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This harbourside community on Cormorant Island, a 45-minute ferry ride from Port McNeill, was the traditional summer village home for the ‘Namgis First Nation before European settlers arrived in the 1860s to establish a salmon saltery and regional trading centre. Today the ‘Namgis people – artists, storytellers, members of the cultural dance group and everyday folk alike – welcome visitors to respectfully explore backyard treasures like the Big House, the world’s tallest totem pole and the U’mista Cultural Centre with its priceless masks and potlatch regalia. Discover more of the village’s history at the Alert Bay Library-Museum, then walk the oceanfront boardwalk past hotels, B&Bs, galleries, gift shops and comfort-food cafes.

Visit Vancouver Island North Tourism to learn more.

Things to do in Alert Bay

  1. A 45-minute ferry ride from Port McNeill, Yalis (aka Alert Bay on Cormorant Island) is the ancestral home of the ‘Namgis peoples of the Kwakwaka’wakw. View the potlatch collection at the U’mista Cultural Centre and sign up for a variety of traditional experiences at the Culture Shock Interactive Gallery – cedar bark weaving, storytelling, cultural ecotours and salmon barbeques included.  U’mista summer programs include culture, art and language.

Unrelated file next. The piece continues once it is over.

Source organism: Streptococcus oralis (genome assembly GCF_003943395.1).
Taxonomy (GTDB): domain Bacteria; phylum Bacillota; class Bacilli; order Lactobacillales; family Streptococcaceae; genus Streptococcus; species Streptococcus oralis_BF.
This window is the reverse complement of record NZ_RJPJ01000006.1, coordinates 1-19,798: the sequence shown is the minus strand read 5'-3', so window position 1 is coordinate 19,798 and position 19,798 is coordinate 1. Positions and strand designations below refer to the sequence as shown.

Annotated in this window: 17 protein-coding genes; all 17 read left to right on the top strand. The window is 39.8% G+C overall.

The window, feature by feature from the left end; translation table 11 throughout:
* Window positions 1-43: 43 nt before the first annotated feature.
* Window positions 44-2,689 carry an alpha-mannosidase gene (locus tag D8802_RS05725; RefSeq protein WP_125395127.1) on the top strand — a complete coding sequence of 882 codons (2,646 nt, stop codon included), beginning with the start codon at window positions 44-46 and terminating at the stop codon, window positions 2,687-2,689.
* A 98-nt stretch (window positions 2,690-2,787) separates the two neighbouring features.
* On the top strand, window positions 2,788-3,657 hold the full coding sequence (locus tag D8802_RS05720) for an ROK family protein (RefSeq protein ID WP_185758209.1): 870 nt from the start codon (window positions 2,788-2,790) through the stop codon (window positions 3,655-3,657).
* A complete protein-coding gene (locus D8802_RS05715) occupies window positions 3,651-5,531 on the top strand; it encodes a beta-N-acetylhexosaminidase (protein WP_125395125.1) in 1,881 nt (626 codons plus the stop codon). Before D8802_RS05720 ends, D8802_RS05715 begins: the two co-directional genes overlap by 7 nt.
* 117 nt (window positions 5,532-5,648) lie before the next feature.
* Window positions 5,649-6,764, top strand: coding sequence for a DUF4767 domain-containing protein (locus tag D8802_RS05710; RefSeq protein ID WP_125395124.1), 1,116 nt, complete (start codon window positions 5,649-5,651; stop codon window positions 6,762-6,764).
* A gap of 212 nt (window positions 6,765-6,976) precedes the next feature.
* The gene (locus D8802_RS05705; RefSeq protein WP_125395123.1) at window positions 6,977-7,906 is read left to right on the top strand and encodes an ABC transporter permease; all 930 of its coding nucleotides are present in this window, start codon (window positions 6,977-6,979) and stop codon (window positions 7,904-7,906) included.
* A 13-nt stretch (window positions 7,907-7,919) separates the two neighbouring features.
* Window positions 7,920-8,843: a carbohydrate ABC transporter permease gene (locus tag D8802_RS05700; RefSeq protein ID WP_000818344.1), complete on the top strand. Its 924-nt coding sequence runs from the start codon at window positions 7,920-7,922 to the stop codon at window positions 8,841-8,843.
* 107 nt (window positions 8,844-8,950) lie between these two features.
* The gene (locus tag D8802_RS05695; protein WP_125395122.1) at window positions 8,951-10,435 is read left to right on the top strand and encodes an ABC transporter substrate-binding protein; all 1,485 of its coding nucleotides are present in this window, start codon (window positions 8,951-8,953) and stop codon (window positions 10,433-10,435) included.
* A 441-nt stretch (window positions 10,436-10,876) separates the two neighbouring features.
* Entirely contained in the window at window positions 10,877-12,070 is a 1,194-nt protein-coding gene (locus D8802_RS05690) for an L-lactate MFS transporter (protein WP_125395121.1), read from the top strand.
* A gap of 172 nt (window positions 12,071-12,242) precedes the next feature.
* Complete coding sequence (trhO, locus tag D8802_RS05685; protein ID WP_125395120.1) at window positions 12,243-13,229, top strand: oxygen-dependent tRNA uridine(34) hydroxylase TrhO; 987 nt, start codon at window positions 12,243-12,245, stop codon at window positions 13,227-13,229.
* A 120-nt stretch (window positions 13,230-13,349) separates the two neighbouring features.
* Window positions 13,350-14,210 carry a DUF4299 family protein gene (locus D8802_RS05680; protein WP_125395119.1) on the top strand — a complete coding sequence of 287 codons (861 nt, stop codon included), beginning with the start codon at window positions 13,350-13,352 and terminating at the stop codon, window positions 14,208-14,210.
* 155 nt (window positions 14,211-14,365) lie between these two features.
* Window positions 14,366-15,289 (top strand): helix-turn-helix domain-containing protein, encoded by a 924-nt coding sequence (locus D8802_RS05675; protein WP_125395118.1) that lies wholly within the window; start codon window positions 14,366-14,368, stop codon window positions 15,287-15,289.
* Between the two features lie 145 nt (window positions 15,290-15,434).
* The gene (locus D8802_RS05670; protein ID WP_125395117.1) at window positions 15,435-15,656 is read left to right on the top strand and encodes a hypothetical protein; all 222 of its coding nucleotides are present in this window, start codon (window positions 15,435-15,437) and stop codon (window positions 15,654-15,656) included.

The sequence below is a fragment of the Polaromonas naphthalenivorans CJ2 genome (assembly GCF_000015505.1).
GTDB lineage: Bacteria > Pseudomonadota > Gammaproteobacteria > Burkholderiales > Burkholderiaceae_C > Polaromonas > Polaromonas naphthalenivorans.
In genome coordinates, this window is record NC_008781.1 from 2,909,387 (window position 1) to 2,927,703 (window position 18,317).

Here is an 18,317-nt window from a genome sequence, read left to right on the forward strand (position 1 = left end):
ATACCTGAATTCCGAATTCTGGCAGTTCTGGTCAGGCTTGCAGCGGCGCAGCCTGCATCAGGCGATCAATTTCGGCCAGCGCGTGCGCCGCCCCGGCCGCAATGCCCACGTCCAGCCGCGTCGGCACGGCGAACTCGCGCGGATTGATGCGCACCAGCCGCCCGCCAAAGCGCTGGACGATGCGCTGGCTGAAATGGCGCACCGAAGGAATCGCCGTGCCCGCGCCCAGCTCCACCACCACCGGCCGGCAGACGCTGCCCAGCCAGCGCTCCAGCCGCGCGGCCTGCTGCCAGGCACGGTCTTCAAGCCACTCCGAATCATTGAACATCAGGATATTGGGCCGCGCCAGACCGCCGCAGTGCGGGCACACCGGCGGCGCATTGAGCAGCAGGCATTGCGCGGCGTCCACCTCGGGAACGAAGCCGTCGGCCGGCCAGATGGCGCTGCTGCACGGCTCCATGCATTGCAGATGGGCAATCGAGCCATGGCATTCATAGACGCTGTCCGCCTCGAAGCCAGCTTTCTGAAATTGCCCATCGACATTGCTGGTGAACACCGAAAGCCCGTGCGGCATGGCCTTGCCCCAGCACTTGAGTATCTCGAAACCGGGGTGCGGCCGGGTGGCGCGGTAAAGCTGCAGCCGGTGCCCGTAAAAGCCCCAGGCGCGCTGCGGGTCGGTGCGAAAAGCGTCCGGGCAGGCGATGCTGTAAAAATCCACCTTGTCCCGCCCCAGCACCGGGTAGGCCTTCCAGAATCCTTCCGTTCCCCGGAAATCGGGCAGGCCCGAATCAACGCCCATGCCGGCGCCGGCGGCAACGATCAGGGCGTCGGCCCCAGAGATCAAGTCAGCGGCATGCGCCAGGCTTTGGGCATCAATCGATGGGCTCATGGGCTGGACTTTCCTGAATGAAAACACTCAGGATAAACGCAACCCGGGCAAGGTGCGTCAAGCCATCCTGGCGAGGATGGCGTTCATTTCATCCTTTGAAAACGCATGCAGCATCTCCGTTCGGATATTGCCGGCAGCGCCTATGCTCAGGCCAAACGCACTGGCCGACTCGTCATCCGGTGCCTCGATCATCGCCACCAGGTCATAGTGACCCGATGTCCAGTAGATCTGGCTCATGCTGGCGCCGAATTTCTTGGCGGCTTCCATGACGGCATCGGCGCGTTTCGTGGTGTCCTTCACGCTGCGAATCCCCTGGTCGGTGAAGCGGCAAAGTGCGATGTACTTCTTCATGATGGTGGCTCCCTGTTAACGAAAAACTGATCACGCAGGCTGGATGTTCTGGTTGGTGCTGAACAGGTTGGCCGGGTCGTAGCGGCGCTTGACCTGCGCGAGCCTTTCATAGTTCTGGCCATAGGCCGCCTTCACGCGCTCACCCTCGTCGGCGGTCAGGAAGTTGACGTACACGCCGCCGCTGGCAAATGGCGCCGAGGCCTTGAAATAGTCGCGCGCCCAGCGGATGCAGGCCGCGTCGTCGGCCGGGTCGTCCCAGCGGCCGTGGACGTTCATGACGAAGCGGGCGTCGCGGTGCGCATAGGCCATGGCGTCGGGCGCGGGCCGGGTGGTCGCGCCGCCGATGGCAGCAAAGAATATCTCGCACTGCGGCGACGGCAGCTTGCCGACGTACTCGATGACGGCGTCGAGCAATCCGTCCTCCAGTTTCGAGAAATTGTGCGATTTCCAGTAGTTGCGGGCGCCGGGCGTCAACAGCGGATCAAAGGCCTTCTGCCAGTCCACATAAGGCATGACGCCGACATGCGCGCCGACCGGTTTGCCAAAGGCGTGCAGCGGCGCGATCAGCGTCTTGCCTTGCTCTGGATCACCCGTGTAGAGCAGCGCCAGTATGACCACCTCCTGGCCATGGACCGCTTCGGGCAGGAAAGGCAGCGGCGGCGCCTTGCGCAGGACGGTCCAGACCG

2. The world’s tallest totem pole towers above the magnificent ‘Namgis Big House. Traditional dances by the T’sasala Cultural Group take place in the Big House on Thursday and Friday afternoons in July and August. 
  3. Discover the island’s fascinating mix of First Nation and pioneer history at the Alert Bay Public Library and Museum by exploring its digitalized collection of 7,000 photographs.
  4. Above town, the Gator Gardens Ecological Park features a cedar boardwalk over a unique marsh environment.
  5. Hop on a whale watching tour with Seasmoke Whale Watching
  6. Local events include Seafest, Musicfest, Artfest and Salmon Run (held on the same weekend in late July) and the Albert Bay 360 kayaking event on the BC Day long weekend in early August.

Please note: Permission needed to visit the historical sites of the Kwakwaka’wakw can be obtained by calling the local First Nation offices or the U’mista Cultural Centre.